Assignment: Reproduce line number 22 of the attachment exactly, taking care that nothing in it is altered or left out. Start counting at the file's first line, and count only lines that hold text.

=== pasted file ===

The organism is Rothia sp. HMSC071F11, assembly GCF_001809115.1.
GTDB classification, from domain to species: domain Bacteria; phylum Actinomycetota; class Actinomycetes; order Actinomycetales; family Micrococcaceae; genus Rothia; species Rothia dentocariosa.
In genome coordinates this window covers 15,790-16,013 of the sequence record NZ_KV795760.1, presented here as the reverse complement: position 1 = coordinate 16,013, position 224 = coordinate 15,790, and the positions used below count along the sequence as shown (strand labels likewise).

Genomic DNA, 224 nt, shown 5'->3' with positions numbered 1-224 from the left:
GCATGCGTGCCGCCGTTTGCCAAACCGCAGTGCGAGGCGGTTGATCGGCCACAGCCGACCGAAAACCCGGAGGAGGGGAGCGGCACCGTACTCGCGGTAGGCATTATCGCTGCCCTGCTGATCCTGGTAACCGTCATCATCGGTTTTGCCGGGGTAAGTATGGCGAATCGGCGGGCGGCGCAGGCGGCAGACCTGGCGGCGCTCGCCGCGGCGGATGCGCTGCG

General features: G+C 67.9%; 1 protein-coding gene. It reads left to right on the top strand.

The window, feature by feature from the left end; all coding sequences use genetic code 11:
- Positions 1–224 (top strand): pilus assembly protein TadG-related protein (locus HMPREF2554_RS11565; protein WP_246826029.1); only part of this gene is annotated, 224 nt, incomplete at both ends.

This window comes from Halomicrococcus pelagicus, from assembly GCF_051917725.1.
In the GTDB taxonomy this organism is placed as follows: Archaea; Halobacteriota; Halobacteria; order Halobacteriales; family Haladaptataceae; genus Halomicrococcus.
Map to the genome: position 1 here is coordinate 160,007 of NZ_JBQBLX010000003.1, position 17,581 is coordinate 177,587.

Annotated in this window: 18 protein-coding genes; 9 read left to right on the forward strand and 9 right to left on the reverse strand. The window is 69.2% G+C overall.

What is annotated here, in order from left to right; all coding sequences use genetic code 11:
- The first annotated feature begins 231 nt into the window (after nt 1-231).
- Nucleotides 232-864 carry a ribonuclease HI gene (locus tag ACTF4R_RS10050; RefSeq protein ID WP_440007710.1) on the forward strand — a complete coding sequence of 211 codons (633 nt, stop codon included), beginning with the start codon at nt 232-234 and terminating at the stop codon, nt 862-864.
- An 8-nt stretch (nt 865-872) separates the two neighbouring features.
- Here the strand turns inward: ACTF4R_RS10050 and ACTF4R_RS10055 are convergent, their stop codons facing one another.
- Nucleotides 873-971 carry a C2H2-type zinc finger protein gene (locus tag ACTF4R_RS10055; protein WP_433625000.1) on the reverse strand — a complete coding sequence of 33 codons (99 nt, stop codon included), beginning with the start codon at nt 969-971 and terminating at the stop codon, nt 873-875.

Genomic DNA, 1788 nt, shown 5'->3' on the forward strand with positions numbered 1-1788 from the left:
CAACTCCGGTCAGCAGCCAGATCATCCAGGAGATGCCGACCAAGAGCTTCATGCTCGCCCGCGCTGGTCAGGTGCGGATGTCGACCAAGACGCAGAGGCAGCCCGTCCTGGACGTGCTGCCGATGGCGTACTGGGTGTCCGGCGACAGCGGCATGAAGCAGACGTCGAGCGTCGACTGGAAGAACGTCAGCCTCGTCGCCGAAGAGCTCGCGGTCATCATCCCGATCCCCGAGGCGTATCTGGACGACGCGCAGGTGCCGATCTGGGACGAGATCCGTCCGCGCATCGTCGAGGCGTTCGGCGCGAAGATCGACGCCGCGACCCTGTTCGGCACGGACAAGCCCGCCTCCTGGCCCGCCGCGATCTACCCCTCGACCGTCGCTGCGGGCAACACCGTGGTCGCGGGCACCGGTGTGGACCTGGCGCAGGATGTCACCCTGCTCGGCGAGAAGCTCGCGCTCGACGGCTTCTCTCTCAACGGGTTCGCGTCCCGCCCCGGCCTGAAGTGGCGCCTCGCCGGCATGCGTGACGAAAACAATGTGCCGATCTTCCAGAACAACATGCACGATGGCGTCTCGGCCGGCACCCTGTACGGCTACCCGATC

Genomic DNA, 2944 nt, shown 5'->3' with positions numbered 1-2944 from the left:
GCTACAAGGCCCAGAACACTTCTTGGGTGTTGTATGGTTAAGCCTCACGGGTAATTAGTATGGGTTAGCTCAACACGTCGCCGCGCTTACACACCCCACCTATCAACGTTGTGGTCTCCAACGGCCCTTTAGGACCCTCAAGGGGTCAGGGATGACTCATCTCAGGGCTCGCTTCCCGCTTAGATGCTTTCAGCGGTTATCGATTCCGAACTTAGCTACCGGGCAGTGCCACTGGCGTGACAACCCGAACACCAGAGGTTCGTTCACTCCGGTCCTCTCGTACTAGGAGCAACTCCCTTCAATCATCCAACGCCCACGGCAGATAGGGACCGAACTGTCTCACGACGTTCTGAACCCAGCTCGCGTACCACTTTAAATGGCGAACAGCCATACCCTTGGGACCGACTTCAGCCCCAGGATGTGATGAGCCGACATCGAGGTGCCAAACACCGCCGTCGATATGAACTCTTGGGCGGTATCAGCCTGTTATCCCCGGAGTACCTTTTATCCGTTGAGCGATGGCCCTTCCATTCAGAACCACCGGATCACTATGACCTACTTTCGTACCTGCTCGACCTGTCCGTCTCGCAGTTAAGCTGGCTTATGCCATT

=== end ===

GCTACAAGGCCCAGAACACTTCTTGGGTGTTGTATGGTTAAGCCTCACGGGTAATTAGTATGGGTTAGCTCAACACGTCGCCGCGCTTACACACCCCACCTATCAACGTTGTGGTCTCCAACGGCCCTTTAGGACCCTCAAGGGGTCAGGGATGACTCATCTCAGGGCTCGCTTCCCGCTTAGATGCTTTCAGCGGTTATCGATTCCGAACTTAGCTACCGGGCAGTGCCACTGGCGTGACAACCCGAACACCAGAGGTTCGTTCACTCCGGTCCTCTCGTACTAGGAGCAACTCCCTTCAATCATCCAACGCCCACGGCAGATAGGGACCGAACTGTCTCACGACGTTCTGAACCCAGCTCGCGTACCACTTTAAATGGCGAACAGCCATACCCTTGGGACCGACTTCAGCCCCAGGATGTGATGAGCCGACATCGAGGTGCCAAACACCGCCGTCGATATGAACTCTTGGGCGGTATCAGCCTGTTATCCCCGGAGTACCTTTTATCCGTTGAGCGATGGCCCTTCCATTCAGAACCACCGGATCACTATGACCTACTTTCGTACCTGCTCGACCTGTCCGTCTCGCAGTTAAGCTGGCTTATGCCATT